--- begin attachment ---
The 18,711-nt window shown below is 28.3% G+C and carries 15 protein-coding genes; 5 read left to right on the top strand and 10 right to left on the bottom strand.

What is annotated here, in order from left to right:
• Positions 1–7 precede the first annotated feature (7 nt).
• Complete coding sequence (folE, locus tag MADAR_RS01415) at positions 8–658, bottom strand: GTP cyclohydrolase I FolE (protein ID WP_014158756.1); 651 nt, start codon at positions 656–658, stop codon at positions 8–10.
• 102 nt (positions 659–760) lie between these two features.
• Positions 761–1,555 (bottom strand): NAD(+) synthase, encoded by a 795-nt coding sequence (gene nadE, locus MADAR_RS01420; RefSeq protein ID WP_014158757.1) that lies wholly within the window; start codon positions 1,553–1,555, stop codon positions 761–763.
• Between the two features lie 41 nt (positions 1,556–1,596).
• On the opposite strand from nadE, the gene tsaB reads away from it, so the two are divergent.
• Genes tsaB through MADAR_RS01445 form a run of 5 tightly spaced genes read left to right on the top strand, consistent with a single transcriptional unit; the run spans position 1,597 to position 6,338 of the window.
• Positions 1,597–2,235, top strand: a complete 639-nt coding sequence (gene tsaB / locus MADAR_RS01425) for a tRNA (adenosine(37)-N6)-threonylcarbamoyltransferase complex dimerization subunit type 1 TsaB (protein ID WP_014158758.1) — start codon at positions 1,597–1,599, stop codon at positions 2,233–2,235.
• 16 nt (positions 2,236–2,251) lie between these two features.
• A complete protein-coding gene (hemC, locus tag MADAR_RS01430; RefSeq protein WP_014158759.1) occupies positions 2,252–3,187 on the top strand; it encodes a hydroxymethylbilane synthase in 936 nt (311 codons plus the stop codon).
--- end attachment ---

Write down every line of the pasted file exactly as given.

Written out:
The 18,711-nt window shown below is 28.3% G+C and carries 15 protein-coding genes; 5 read left to right on the top strand and 10 right to left on the bottom strand.

What is annotated here, in order from left to right:
• Positions 1–7 precede the first annotated feature (7 nt).
• Complete coding sequence (folE, locus tag MADAR_RS01415) at positions 8–658, bottom strand: GTP cyclohydrolase I FolE (protein ID WP_014158756.1); 651 nt, start codon at positions 656–658, stop codon at positions 8–10.
• 102 nt (positions 659–760) lie between these two features.
• Positions 761–1,555 (bottom strand): NAD(+) synthase, encoded by a 795-nt coding sequence (gene nadE, locus MADAR_RS01420; RefSeq protein ID WP_014158757.1) that lies wholly within the window; start codon positions 1,553–1,555, stop codon positions 761–763.
• Between the two features lie 41 nt (positions 1,556–1,596).
• On the opposite strand from nadE, the gene tsaB reads away from it, so the two are divergent.
• Genes tsaB through MADAR_RS01445 form a run of 5 tightly spaced genes read left to right on the top strand, consistent with a single transcriptional unit; the run spans position 1,597 to position 6,338 of the window.
• Positions 1,597–2,235, top strand: a complete 639-nt coding sequence (gene tsaB / locus MADAR_RS01425) for a tRNA (adenosine(37)-N6)-threonylcarbamoyltransferase complex dimerization subunit type 1 TsaB (protein ID WP_014158758.1) — start codon at positions 1,597–1,599, stop codon at positions 2,233–2,235.
• 16 nt (positions 2,236–2,251) lie between these two features.
• A complete protein-coding gene (hemC, locus tag MADAR_RS01430; RefSeq protein WP_014158759.1) occupies positions 2,252–3,187 on the top strand; it encodes a hydroxymethylbilane synthase in 936 nt (311 codons plus the stop codon).